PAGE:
The Nuclear Taboo

The need to preserve alliances was a compelling reason not to use nuclear weapons in Vietnam.

American military base in South Vietnam, 2 November 1968 © Getty Images.

Why did the US not use nuclear weapons in Vietnam? We often assume that it was the doctrine of Mutually Assured Destruction that kept both superpowers from ever using them. But intelligence reports from the period paint a more nuanced picture, one where global abhorrence of nuclear weapons, or the ‘nuclear taboo’, made their use politically untenable.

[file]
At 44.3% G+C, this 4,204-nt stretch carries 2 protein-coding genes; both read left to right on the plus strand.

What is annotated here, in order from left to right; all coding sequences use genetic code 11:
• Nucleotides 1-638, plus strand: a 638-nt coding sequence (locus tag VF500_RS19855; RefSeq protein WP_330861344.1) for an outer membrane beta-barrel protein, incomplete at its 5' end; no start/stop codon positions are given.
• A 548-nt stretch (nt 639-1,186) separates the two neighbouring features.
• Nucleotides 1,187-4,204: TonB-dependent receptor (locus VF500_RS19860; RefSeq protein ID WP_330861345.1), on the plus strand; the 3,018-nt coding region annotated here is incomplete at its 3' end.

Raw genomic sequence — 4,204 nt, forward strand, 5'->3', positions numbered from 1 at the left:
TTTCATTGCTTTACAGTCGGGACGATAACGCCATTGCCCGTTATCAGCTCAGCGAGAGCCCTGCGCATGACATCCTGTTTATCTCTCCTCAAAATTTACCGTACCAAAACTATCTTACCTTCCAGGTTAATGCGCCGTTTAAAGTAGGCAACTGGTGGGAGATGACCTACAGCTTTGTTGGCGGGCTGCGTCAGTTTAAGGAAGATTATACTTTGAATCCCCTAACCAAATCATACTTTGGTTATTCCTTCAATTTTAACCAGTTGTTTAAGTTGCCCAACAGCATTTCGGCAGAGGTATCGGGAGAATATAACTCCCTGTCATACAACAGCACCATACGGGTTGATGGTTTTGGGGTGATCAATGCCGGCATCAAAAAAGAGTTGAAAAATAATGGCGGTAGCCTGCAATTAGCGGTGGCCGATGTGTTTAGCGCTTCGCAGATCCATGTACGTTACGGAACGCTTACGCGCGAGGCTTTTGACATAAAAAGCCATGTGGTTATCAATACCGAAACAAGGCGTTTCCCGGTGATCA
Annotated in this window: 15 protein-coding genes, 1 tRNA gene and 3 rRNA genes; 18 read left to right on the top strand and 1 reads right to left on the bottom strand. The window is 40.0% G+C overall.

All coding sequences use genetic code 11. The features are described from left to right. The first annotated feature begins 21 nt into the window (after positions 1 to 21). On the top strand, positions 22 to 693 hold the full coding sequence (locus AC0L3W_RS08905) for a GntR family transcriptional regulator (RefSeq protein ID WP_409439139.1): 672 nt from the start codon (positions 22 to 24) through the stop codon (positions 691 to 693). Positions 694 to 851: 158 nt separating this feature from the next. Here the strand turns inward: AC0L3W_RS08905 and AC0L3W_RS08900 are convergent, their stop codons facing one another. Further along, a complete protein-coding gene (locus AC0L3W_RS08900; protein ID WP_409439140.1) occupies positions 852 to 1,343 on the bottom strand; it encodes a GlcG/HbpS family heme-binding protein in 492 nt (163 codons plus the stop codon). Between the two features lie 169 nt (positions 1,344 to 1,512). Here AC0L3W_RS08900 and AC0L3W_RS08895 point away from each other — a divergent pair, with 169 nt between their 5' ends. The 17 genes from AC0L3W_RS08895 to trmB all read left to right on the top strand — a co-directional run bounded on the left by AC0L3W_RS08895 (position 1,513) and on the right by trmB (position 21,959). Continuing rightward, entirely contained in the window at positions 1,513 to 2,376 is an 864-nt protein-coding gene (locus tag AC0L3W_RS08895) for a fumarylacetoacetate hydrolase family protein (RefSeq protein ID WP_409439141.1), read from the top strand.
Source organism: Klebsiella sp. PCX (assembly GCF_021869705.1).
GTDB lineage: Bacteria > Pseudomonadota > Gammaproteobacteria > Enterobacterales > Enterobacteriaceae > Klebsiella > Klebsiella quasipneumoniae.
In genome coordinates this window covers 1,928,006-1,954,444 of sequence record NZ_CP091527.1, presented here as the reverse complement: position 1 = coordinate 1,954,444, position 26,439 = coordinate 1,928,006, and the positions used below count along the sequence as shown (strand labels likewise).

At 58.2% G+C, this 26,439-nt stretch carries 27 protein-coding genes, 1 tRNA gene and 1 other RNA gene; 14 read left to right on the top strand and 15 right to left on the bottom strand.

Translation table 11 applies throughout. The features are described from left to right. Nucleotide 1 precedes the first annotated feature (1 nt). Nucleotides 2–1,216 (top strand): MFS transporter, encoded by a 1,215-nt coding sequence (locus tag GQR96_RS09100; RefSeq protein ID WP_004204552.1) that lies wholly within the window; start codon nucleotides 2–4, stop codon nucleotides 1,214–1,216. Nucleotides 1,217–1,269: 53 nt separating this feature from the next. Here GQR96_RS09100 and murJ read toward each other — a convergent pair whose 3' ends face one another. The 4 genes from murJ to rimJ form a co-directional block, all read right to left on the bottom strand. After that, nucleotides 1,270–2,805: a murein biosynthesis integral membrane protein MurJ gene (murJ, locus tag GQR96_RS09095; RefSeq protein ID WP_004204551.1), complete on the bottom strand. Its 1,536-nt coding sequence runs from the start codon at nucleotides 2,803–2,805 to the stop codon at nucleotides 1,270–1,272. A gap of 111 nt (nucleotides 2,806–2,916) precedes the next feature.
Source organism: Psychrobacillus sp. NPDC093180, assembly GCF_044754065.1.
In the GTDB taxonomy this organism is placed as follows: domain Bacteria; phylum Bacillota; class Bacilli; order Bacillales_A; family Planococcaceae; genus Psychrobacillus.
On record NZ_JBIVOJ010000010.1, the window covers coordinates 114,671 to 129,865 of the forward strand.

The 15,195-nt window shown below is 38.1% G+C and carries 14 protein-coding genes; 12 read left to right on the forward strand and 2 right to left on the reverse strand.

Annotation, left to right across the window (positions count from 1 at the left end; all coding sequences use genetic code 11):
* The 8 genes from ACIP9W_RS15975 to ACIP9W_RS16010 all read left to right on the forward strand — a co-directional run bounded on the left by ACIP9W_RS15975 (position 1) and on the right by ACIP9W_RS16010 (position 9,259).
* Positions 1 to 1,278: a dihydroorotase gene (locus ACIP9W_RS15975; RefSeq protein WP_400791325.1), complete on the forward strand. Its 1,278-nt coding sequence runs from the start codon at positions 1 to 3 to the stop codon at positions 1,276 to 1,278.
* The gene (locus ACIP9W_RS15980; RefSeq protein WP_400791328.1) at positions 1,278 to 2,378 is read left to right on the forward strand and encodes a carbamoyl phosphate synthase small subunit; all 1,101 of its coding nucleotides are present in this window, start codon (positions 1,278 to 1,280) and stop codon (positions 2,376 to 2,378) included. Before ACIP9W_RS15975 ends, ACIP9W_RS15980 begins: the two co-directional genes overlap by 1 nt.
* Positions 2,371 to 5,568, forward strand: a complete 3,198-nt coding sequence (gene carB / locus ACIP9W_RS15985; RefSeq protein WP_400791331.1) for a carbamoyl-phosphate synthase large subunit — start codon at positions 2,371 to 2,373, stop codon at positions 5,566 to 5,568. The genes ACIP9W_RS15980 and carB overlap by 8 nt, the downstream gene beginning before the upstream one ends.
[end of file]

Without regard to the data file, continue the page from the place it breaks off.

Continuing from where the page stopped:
In 1966, China began amassing forces in North Vietnam. Uncomfortable with the recent US involvement, by 1967 they would deploy 170,000 troops. US leaders in turn began to worry that China might invade South Vietnam if the North were threatened, as they had in the Korean War 16 years earlier. One possible route to stopping a repeat of Korea was using nuclear weapons against the Chinese and North Vietnam.

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